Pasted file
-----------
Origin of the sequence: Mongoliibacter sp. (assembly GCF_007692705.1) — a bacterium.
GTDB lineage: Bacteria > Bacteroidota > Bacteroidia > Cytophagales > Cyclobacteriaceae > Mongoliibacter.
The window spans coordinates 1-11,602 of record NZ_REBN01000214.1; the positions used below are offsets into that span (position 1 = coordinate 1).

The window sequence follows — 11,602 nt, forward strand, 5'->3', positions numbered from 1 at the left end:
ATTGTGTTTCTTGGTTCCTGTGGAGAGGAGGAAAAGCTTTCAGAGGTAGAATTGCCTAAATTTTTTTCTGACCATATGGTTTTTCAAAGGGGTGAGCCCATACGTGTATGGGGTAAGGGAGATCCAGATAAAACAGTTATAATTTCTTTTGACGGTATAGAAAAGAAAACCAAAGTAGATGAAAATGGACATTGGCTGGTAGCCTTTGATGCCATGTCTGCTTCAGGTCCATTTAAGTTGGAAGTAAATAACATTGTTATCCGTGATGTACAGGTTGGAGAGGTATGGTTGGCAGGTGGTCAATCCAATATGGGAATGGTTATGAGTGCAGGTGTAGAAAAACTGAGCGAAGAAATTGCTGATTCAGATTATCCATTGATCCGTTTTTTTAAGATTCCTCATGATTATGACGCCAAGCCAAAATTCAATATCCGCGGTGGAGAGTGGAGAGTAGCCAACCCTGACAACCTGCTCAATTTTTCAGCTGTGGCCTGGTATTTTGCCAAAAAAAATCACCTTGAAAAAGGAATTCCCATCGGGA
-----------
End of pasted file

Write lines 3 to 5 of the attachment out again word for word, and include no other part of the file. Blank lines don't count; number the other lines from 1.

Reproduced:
The window spans coordinates 1-11,602 of record NZ_REBN01000214.1; the positions used below are offsets into that span (position 1 = coordinate 1).

The window sequence follows — 11,602 nt, forward strand, 5'->3', positions numbered from 1 at the left end:
ATTGTGTTTCTTGGTTCCTGTGGAGAGGAGGAAAAGCTTTCAGAGGTAGAATTGCCTAAATTTTTTTCTGACCATATGGTTTTTCAAAGGGGTGAGCCCATACGTGTATGGGGTAAGGGAGATCCAGATAAAACAGTTATAATTTCTTTTGACGGTATAGAAAAGAAAACCAAAGTAGATGAAAATGGACATTGGCTGGTAGCCTTTGATGCCATGTCTGCTTCAGGTCCATTTAAGTTGGAAGTAAATAACATTGTTATCCGTGATGTACAGGTTGGAGAGGTATGGTTGGCAGGTGGTCAATCCAATATGGGAATGGTTATGAGTGCAGGTGTAGAAAAACTGAGCGAAGAAATTGCTGATTCAGATTATCCATTGATCCGTTTTTTTAAGATTCCTCATGATTATGACGCCAAGCCAAAATTCAATATCCGCGGTGGAGAGTGGAGAGTAGCCAACCCTGACAACCTGCTCAATTTTTCAGCTGTGGCCTGGTATTTTGCCAAAAAAAATCACCTTGAAAAAGGAATTCCCATCGGGA